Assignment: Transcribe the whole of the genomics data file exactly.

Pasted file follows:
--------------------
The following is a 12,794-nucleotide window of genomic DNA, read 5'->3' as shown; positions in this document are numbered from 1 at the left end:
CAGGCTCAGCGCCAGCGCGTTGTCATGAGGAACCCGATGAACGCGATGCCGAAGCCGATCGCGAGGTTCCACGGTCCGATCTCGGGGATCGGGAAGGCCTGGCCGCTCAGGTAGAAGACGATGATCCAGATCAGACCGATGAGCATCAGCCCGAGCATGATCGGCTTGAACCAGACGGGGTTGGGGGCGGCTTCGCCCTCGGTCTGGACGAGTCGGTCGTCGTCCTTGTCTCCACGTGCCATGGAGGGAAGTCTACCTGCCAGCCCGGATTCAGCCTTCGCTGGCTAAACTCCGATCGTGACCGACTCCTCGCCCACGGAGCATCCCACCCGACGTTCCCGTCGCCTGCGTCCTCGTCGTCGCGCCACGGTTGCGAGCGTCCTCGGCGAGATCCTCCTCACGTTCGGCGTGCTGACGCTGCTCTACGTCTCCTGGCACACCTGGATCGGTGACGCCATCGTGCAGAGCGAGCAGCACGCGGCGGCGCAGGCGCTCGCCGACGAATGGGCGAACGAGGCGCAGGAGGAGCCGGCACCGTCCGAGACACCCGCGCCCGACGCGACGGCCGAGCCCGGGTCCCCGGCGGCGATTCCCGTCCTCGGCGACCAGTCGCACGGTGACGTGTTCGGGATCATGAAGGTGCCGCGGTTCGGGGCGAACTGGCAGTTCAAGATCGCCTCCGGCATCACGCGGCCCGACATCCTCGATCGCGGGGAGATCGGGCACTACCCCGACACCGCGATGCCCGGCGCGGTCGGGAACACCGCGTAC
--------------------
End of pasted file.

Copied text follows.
The following is a 12,794-nucleotide window of genomic DNA, read 5'->3' as shown; positions in this document are numbered from 1 at the left end:
CAGGCTCAGCGCCAGCGCGTTGTCATGAGGAACCCGATGAACGCGATGCCGAAGCCGATCGCGAGGTTCCACGGTCCGATCTCGGGGATCGGGAAGGCCTGGCCGCTCAGGTAGAAGACGATGATCCAGATCAGACCGATGAGCATCAGCCCGAGCATGATCGGCTTGAACCAGACGGGGTTGGGGGCGGCTTCGCCCTCGGTCTGGACGAGTCGGTCGTCGTCCTTGTCTCCACGTGCCATGGAGGGAAGTCTACCTGCCAGCCCGGATTCAGCCTTCGCTGGCTAAACTCCGATCGTGACCGACTCCTCGCCCACGGAGCATCCCACCCGACGTTCCCGTCGCCTGCGTCCTCGTCGTCGCGCCACGGTTGCGAGCGTCCTCGGCGAGATCCTCCTCACGTTCGGCGTGCTGACGCTGCTCTACGTCTCCTGGCACACCTGGATCGGTGACGCCATCGTGCAGAGCGAGCAGCACGCGGCGGCGCAGGCGCTCGCCGACGAATGGGCGAACGAGGCGCAGGAGGAGCCGGCACCGTCCGAGACACCCGCGCCCGACGCGACGGCCGAGCCCGGGTCCCCGGCGGCGATTCCCGTCCTCGGCGACCAGTCGCACGGTGACGTGTTCGGGATCATGAAGGTGCCGCGGTTCGGGGCGAACTGGCAGTTCAAGATCGCCTCCGGCATCACGCGGCCCGACATCCTCGATCGCGGGGAGATCGGGCACTACCCCGACACCGCGATGCCCGGCGCGGTCGGGAACACCGCGTAC